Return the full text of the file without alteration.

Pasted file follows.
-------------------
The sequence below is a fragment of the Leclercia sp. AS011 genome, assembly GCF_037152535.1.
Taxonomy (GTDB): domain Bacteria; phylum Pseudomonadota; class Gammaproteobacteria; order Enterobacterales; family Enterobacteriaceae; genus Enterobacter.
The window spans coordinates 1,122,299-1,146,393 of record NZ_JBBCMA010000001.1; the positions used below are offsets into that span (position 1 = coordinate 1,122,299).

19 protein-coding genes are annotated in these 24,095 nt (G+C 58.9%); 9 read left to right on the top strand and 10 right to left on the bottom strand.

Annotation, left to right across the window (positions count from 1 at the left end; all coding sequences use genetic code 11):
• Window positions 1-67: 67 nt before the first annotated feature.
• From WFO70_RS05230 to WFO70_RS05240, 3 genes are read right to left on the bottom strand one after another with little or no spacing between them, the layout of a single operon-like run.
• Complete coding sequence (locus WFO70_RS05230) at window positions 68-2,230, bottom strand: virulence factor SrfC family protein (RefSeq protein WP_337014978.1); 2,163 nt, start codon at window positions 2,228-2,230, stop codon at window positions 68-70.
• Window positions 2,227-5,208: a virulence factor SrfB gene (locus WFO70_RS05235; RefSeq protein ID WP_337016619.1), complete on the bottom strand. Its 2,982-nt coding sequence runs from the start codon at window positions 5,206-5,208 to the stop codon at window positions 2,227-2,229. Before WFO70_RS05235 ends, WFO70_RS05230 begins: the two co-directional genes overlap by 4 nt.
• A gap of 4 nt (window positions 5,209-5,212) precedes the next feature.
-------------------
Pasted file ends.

The sequence below is a fragment of the Leclercia sp. AS011 genome, assembly GCF_037152535.1.
Taxonomy (GTDB): domain Bacteria; phylum Pseudomonadota; class Gammaproteobacteria; order Enterobacterales; family Enterobacteriaceae; genus Enterobacter.
The window spans coordinates 1,122,299-1,146,393 of record NZ_JBBCMA010000001.1; the positions used below are offsets into that span (position 1 = coordinate 1,122,299).

19 protein-coding genes are annotated in these 24,095 nt (G+C 58.9%); 9 read left to right on the top strand and 10 right to left on the bottom strand.

Annotation, left to right across the window (positions count from 1 at the left end; all coding sequences use genetic code 11):
• Window positions 1-67: 67 nt before the first annotated feature.
• From WFO70_RS05230 to WFO70_RS05240, 3 genes are read right to left on the bottom strand one after another with little or no spacing between them, the layout of a single operon-like run.
• Complete coding sequence (locus WFO70_RS05230) at window positions 68-2,230, bottom strand: virulence factor SrfC family protein (RefSeq protein WP_337014978.1); 2,163 nt, start codon at window positions 2,228-2,230, stop codon at window positions 68-70.
• Window positions 2,227-5,208: a virulence factor SrfB gene (locus WFO70_RS05235; RefSeq protein ID WP_337016619.1), complete on the bottom strand. Its 2,982-nt coding sequence runs from the start codon at window positions 5,206-5,208 to the stop codon at window positions 2,227-2,229. Before WFO70_RS05235 ends, WFO70_RS05230 begins: the two co-directional genes overlap by 4 nt.
• A gap of 4 nt (window positions 5,209-5,212) precedes the next feature.